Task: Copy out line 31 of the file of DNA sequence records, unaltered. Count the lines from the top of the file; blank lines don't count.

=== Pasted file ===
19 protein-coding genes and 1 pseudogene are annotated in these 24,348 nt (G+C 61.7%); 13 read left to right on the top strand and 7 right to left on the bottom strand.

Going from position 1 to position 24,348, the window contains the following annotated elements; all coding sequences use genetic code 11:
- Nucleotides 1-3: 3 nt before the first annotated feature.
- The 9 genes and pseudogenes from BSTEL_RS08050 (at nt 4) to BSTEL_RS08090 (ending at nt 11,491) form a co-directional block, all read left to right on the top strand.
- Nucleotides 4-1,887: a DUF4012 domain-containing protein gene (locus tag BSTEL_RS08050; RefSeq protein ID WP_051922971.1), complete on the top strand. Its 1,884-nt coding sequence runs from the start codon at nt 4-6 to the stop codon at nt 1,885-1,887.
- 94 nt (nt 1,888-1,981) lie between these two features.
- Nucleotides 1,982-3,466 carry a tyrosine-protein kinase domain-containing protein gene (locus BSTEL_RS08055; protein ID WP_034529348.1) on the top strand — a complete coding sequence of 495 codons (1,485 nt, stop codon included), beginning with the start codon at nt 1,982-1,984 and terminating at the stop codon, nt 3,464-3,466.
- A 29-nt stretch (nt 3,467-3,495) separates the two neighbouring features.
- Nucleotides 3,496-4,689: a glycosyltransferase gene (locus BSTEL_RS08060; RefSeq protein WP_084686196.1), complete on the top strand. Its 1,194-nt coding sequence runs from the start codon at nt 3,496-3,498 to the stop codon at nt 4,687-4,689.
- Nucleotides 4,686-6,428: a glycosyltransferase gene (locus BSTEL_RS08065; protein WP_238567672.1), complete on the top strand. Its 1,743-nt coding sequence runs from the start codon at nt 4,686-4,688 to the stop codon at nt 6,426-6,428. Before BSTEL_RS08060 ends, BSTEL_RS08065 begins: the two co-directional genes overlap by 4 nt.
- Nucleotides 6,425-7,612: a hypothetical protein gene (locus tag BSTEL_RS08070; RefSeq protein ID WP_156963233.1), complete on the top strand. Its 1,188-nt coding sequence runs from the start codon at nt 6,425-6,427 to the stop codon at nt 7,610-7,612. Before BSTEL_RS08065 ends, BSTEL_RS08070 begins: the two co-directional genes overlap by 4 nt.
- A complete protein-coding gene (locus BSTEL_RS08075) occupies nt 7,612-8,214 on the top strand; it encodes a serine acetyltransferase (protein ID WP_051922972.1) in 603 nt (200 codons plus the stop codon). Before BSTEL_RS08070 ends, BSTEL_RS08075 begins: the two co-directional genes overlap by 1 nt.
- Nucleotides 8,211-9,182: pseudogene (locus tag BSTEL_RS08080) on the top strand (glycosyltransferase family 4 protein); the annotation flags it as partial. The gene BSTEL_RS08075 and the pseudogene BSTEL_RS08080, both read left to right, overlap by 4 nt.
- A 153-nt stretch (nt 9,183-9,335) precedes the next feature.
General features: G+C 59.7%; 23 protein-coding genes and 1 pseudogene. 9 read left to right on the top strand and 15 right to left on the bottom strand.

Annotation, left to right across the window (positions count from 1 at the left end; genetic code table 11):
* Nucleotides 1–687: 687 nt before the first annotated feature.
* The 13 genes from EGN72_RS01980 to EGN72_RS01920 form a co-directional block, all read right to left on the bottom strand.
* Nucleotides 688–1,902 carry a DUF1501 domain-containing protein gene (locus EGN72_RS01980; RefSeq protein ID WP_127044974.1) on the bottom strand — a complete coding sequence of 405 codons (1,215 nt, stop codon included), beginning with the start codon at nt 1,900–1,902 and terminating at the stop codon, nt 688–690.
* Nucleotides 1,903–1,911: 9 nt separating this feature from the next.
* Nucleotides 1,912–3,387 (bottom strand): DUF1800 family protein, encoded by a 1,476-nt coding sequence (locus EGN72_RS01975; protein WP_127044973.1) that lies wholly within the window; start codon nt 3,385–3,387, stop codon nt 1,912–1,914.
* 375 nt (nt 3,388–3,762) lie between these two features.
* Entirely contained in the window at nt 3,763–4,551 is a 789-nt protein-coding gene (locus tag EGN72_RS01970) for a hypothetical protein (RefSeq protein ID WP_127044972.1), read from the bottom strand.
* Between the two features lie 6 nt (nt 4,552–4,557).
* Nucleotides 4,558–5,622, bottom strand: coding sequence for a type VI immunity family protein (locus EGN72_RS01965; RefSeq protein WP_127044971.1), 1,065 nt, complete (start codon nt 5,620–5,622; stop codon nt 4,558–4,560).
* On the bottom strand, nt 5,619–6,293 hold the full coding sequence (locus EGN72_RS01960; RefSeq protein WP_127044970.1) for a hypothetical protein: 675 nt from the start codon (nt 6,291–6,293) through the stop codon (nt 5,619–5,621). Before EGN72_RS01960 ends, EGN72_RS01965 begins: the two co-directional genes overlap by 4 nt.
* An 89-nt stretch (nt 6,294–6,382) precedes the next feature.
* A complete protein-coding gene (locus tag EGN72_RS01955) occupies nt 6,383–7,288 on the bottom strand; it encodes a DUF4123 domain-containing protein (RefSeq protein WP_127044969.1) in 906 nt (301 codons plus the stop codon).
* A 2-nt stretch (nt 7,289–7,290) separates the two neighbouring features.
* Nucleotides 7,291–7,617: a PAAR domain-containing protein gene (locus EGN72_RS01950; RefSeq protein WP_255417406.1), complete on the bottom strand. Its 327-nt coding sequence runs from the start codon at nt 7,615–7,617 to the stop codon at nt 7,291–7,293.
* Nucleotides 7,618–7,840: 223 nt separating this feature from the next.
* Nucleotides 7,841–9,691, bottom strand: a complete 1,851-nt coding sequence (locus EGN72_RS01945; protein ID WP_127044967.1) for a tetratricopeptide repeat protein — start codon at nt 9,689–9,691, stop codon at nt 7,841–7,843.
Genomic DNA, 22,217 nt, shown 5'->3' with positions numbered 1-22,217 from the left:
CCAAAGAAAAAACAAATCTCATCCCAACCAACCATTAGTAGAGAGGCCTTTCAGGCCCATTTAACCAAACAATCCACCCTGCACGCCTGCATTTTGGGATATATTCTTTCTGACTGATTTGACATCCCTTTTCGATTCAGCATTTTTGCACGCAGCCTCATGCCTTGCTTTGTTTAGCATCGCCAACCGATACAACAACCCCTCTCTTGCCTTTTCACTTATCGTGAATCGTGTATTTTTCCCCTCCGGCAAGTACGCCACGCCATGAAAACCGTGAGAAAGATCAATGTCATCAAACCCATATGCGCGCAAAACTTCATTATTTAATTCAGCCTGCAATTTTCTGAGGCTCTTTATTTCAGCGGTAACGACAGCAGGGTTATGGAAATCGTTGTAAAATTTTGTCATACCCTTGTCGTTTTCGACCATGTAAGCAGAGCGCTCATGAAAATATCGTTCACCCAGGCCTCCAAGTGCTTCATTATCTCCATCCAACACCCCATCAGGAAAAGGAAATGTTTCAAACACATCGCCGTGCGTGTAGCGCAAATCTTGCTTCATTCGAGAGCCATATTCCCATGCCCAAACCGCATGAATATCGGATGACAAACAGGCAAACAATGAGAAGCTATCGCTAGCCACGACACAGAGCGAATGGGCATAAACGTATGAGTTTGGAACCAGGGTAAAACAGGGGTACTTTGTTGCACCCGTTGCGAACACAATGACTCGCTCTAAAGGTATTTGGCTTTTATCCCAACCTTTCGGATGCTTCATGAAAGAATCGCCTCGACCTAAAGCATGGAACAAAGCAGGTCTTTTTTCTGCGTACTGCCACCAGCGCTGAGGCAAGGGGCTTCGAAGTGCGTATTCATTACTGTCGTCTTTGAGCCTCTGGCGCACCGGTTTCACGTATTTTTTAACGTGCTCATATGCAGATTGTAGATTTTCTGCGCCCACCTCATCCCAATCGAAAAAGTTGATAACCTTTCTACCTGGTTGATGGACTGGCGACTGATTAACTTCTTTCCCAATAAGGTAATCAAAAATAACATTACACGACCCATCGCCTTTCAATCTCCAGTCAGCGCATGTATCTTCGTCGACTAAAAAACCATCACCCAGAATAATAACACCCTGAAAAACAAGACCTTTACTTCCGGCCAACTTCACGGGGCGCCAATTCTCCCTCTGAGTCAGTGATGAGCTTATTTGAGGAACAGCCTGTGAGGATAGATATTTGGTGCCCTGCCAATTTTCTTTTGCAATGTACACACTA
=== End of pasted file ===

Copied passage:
* Nucleotides 7,618–7,840: 223 nt separating this feature from the next.